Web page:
The (Shameful?) Author Questionnaire

This is part of the Bittersweet Book Launch case study, where Dan Blank and Miranda Beverly-Whittemore share the yearlong process of launching her novel. You can view all posts here.


by Miranda Beverly-Whittemore

Shortly after I signed my book deal with Crown back in February, I received a long document of questions from my editor, running from the mundane (name, address) to the philosophical (“What is your book about?”) to everything in between. When I double-clicked, I was filled with the same dread I remembered feeling back in 2003 when I encountered my first Author Questionnaire, but for different reasons. Back then, I didn’t “know” anyone. I hadn’t gotten my MFA, and so I felt I had no “connections.” The internet was still, to some degree, a new frontier, and aside from knowing I wanted a website, I really had no idea how I’d be able to get the word out about myself. In other words, I felt I had no agency.

(Me then, at the beginning).

This time around, it felt as though I have too much. Too much memory, too much disappointment, too many clippings, too many fliers from too many readings. What I felt, as I began to think about the Questionnaire this time around, despite my joy at having sold Bittersweet, despite a renewed belief in my career, was deep shame. The bad sales of my second book, Set Me Free, especially, had been (and still was)┬ásuch a heartbreak that I realized, as I started to dig up old files, that I didn’t even have any copies of the three reviews written about it (if Publisher’s Weekly counts as a “review”).

To clarify: I’m not ashamed of any the reviews I received, even if some of the them were less than stellar. And I’m so appreciative of the little bit of ink both of my books got. So I couldn’t figure out what my problem was! What I began to realize as my palms began to sweat every time I thought about filling the damned thing out, was that I’d internalized so much shame about how my books had performed, that I’d completely forgotten to be proud of the fact that I’d written and published two books in the first place.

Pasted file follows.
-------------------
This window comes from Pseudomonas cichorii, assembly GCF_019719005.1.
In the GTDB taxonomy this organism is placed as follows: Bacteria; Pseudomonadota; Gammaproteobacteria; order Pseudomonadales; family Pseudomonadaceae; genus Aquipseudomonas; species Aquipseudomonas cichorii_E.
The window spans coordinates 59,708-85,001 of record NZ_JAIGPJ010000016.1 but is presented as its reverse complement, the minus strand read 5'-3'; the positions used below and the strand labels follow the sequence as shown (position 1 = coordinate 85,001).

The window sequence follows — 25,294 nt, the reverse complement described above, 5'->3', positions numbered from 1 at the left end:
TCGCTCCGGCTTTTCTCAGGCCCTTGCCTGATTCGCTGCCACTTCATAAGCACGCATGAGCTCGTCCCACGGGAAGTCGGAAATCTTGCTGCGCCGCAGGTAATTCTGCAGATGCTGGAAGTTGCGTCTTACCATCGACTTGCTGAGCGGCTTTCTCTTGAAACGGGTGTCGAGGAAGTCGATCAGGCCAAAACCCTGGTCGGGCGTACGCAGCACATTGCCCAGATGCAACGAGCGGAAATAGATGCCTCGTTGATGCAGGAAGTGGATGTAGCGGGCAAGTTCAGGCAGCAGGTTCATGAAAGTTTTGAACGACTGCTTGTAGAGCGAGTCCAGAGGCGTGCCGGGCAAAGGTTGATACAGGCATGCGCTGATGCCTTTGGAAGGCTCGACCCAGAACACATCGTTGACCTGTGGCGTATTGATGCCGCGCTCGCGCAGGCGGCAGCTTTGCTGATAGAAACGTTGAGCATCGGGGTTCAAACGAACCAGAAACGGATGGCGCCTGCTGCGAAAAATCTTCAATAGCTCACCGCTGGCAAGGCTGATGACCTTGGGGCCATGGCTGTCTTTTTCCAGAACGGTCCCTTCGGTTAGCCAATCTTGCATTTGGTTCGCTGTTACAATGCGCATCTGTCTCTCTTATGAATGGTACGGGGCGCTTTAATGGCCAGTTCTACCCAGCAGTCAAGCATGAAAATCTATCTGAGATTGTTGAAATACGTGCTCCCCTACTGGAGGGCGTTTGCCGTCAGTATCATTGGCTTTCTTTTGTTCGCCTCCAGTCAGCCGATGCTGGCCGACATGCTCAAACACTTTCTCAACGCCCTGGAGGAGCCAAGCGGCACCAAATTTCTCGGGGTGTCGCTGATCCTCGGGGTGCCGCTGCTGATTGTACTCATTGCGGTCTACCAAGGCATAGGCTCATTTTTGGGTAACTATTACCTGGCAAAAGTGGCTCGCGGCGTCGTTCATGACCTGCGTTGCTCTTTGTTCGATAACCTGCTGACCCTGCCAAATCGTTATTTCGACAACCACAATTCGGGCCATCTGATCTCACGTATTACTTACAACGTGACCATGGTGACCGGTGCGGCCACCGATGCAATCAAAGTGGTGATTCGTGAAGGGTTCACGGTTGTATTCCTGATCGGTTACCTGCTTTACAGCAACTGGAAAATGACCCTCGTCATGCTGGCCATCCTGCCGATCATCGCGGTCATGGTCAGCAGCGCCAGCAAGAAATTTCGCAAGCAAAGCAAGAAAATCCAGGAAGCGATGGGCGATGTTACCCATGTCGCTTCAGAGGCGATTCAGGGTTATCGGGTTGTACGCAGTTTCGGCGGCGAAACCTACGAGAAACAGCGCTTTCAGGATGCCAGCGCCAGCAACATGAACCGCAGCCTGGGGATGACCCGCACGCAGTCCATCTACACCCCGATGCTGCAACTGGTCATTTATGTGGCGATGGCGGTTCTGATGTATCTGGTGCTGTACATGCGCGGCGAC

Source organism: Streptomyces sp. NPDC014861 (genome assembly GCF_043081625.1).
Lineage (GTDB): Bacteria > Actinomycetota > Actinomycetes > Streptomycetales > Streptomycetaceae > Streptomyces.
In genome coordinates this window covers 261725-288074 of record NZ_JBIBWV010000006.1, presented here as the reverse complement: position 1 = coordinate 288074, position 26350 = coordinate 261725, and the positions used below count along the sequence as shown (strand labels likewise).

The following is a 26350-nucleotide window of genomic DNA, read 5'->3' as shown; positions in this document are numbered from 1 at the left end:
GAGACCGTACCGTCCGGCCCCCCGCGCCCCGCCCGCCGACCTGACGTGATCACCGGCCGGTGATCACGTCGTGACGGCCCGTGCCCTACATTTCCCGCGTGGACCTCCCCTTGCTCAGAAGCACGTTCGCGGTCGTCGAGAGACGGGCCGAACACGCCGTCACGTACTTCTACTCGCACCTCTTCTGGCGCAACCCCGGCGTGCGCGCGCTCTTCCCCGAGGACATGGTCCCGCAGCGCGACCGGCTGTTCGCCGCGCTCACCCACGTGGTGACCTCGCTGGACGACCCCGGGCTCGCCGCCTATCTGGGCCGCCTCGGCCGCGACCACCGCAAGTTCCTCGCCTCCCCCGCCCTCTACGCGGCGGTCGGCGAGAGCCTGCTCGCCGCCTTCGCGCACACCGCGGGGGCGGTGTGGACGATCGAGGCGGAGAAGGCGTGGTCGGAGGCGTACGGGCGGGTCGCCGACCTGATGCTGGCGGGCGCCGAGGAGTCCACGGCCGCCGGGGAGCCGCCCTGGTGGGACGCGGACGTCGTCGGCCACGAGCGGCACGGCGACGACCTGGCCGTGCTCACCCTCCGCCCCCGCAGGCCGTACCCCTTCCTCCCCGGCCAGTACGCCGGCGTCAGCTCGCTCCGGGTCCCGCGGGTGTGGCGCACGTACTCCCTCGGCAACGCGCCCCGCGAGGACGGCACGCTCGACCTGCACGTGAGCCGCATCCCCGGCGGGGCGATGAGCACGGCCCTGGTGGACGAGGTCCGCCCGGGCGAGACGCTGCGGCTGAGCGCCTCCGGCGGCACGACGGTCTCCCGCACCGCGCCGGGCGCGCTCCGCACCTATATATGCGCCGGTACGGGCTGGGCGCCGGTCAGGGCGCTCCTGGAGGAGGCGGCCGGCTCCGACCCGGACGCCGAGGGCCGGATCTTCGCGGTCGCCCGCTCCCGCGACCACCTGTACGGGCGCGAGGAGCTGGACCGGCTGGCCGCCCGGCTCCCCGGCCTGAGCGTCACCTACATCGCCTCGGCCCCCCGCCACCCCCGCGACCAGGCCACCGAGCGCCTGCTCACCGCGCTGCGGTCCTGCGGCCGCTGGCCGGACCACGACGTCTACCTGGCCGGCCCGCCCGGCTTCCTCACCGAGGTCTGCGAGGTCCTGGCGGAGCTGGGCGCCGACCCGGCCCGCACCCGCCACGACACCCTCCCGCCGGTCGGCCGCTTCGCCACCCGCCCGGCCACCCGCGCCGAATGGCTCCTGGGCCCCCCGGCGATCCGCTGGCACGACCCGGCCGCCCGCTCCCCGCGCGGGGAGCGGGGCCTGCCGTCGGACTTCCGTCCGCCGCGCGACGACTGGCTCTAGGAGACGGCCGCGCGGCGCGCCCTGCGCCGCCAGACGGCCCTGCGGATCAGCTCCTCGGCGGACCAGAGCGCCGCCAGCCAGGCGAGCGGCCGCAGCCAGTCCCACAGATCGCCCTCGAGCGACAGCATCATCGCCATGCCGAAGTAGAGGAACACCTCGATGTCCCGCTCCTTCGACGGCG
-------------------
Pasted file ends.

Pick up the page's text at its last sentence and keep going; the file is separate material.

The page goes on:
Still, realizing that didn’t change much. A few weeks after getting this year’s Author Questionnaire, I answered a few of the questions I felt confident about (my name, and what Bittersweet was about, both seemed like firm terrain), and wrote some vague answers in the other areas that felt a little more shaky (“Please include any reviews you’ve received for previous books”). I emailed it back into my editor and told myself I’d revisit it “later on.”

Time moves on apace, and with my first meeting with my publicity and marketing team looming, I realized last week that now was that “later on.” It was time to bite the bullet.

I told myself the truth: that in order to embrace Bittersweet’s great future– and my future with it– I was going to have to take a good hard look at my past. So I dug up old files, and I scanned them and added them, and I dug up old contacts, and, through remembering all those amazing adventures my early publication life had brought me, I allowed myself to remember how much I love being a writer: doing readings, meeting readers, hearing the ways in which my books have (briefly) touched others lives.

And I realized that most of why I’d been feeling so much shame about the last time I did all this is that I love it so much that I was terrified I would never get to do it again. Until I sold Bittersweet, I had believed that my career was, in fact, over.

Twenty-seven pages later, I’ve written down all I can remember about who I was then, and all the adventures I went on, and also– much more important, I think– all that I believe, and hope, lies in front of me. Uncovering my fears made me feel brave to write down everything I dream for my future.

I just hope the folks at Crown don’t balk at the page count!